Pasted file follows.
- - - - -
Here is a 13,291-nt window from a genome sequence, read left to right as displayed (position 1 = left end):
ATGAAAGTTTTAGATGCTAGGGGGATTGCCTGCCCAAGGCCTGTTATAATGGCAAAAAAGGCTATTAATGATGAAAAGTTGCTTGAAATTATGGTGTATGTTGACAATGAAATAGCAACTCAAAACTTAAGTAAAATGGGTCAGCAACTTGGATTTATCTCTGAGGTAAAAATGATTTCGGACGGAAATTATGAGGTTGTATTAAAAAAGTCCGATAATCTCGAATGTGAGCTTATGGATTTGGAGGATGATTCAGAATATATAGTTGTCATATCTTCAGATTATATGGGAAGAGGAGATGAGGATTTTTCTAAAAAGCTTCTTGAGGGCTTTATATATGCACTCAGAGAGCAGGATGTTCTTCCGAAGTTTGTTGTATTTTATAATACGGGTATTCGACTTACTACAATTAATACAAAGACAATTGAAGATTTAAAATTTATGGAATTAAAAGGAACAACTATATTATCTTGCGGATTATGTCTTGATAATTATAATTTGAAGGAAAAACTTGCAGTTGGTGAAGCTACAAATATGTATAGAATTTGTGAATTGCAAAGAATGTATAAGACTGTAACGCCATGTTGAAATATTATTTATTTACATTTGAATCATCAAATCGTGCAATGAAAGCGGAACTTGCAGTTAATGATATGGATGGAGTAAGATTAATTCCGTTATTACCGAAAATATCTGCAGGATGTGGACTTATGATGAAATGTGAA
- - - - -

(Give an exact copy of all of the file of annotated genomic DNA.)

Here is a 13,291-nt window from a genome sequence, read left to right as displayed (position 1 = left end):
ATGAAAGTTTTAGATGCTAGGGGGATTGCCTGCCCAAGGCCTGTTATAATGGCAAAAAAGGCTATTAATGATGAAAAGTTGCTTGAAATTATGGTGTATGTTGACAATGAAATAGCAACTCAAAACTTAAGTAAAATGGGTCAGCAACTTGGATTTATCTCTGAGGTAAAAATGATTTCGGACGGAAATTATGAGGTTGTATTAAAAAAGTCCGATAATCTCGAATGTGAGCTTATGGATTTGGAGGATGATTCAGAATATATAGTTGTCATATCTTCAGATTATATGGGAAGAGGAGATGAGGATTTTTCTAAAAAGCTTCTTGAGGGCTTTATATATGCACTCAGAGAGCAGGATGTTCTTCCGAAGTTTGTTGTATTTTATAATACGGGTATTCGACTTACTACAATTAATACAAAGACAATTGAAGATTTAAAATTTATGGAATTAAAAGGAACAACTATATTATCTTGCGGATTATGTCTTGATAATTATAATTTGAAGGAAAAACTTGCAGTTGGTGAAGCTACAAATATGTATAGAATTTGTGAATTGCAAAGAATGTATAAGACTGTAACGCCATGTTGAAATATTATTTATTTACATTTGAATCATCAAATCGTGCAATGAAAGCGGAACTTGCAGTTAATGATATGGATGGAGTAAGATTAATTCCGTTATTACCGAAAATATCTGCAGGATGTGGACTTATGATGAAATGTGAA